The average passenger vehicle consumes about 600 gallons of gasoline per year (assuming about 25 MPG, and about 20,000 miles per year).
That’s right. A single electric car powered by coal would essentially create four times the amount of CO2 emissions than a regular gas guzzling vehicle. And despite all the “clean energy” bragging by natural gas proponents – it would emit twice as much carbon as regular ol’ gasoline.
Unless we start adding more clean energy sources, like nuclear, to our base load supply we’re better off pulling up to the pump when it comes to environmental stewardship.
It’s been said numerous times, but it’s worth repeating: Up to 35 percent of the incumbent nuclear work force may be eligible to retire within five years. Another 11 percent of the work force may be lost through other attrition over the same period.
The College of Southern Maryland (CSM) in Prince Frederick County, Maryland, has taken the lead to replace these workers with with the
introduction of a targeted Nuclear Engineering Technology (NET) degree program, which started this Fall semester with 18 students. Students who graduate from this program with at least a 3.0, and no grade lower than a B, will receive certification from Constellation’s nuclear training department and the National Academy of Nuclear Training, enabling them to work at any nuclear plant in the country.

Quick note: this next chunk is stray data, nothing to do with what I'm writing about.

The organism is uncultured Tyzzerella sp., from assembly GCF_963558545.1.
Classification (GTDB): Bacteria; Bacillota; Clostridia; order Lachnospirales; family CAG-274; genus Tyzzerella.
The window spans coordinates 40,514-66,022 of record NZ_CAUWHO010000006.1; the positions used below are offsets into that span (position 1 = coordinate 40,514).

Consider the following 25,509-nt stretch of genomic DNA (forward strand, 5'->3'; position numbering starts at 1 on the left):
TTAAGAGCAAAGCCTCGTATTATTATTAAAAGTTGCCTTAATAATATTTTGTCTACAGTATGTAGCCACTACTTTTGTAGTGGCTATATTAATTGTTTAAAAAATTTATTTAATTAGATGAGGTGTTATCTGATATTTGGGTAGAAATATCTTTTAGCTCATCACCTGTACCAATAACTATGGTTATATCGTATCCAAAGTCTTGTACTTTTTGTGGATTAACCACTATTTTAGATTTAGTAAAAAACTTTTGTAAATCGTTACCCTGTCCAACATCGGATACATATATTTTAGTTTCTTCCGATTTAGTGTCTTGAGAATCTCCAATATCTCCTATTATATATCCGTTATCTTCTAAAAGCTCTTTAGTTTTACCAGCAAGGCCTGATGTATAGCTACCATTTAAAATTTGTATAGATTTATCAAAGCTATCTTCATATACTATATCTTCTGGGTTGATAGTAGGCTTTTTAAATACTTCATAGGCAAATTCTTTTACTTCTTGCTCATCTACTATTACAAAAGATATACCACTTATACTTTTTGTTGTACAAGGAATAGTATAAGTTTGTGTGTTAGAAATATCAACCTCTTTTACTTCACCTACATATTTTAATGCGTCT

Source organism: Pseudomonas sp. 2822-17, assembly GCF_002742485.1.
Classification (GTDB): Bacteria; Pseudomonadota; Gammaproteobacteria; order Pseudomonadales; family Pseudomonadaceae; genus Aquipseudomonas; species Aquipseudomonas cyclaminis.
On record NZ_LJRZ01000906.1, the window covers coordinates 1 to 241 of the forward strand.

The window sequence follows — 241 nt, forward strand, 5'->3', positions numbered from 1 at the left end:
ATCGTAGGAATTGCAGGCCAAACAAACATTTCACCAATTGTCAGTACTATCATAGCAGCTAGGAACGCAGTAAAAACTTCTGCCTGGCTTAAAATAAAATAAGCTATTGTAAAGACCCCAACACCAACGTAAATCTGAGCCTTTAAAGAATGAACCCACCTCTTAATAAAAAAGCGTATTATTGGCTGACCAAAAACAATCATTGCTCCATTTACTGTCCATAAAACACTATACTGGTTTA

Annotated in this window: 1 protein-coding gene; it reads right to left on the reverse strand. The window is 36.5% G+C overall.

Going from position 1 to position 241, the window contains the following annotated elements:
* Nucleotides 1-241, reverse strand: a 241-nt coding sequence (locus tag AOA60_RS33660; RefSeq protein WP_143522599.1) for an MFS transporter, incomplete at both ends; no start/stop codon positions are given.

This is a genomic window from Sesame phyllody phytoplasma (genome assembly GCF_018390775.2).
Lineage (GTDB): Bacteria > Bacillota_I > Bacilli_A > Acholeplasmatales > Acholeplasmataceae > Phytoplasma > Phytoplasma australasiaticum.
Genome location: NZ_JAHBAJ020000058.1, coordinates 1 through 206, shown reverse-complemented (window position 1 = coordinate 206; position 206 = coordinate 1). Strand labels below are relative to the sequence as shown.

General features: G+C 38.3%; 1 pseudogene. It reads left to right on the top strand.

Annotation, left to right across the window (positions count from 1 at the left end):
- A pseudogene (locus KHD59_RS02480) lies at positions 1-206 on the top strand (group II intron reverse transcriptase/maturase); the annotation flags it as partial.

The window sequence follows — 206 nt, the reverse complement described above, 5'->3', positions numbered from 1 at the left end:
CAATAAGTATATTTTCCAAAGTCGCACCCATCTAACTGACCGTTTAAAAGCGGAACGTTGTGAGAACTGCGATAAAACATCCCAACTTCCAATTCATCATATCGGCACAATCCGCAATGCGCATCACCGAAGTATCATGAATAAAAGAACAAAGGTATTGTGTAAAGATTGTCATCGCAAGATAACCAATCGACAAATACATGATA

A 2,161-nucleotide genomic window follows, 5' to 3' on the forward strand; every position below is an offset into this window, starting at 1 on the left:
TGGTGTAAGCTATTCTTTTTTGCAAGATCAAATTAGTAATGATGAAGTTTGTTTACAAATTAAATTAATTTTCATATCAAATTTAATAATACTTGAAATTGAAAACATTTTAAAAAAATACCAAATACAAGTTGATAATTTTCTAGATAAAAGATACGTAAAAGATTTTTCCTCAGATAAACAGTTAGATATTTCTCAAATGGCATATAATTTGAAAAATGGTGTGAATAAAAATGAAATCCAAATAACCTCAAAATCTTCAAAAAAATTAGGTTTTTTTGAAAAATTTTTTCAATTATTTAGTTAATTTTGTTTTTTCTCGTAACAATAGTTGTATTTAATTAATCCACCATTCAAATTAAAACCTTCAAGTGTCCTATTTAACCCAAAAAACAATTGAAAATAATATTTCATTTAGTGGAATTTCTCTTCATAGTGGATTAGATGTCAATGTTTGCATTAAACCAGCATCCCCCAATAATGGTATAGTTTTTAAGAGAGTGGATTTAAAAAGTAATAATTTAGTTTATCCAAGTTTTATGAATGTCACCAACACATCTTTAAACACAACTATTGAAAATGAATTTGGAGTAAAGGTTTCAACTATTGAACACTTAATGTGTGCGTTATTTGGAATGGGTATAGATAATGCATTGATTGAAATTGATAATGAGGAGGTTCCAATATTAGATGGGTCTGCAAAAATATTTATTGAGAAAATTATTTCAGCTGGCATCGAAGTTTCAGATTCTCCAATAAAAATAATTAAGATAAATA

In addition, anticipating the growing need for qualified technicians, last week CSM unveiled the plans for a new building, to be complete by June 2012, of which 3,000 square feet will house classrooms and laboratories excluseively for the Center for Nuclear Energy Training. With the constant need for qualified employees at the several nuclear energy facilities all within a few hours’ drive, and UniStar’s planned facility at Calvert Cliffs, there is a strong demand for high-quality training programs. Wilson H. Parran (D), president of the Calvert County Board of County Commissions stated that this two-year program will “ultimately provide the expertise needed to achieve employment in an industry that leads to jobs paying good wages, and keeps jobs from being outsourced.”
As George Gellrich, Vice President of Calvert Cliffs Nuclear Power Plant, stated, “The Southern Maryland Community has been so supportive of nuclear energy and of Calvert Cliffs, it only makes sense that we grow our workforce locally, in the same community that we call home.”
Nuclear utilities around the country are working closely with institutions of higher learning to educate and train the future engineers and technicians. Constellation Energy Nuclear Group, LLC and the College of Southern Maryland realize that a strong partnership means the continuation of qualified, skilled, well-paid careers in the nuclear industry, and the long-term economic success for our country.
Recently I had the privilege of participating in a Conference on Drought, Water, and Climate hosted by the Western Governors’ Association and the Western States Water Council. For two days representatives of WGA, WSWC, state government, federal agencies, universities, research groups, NGOs, industry and other stakeholders met to discuss water and drought issues.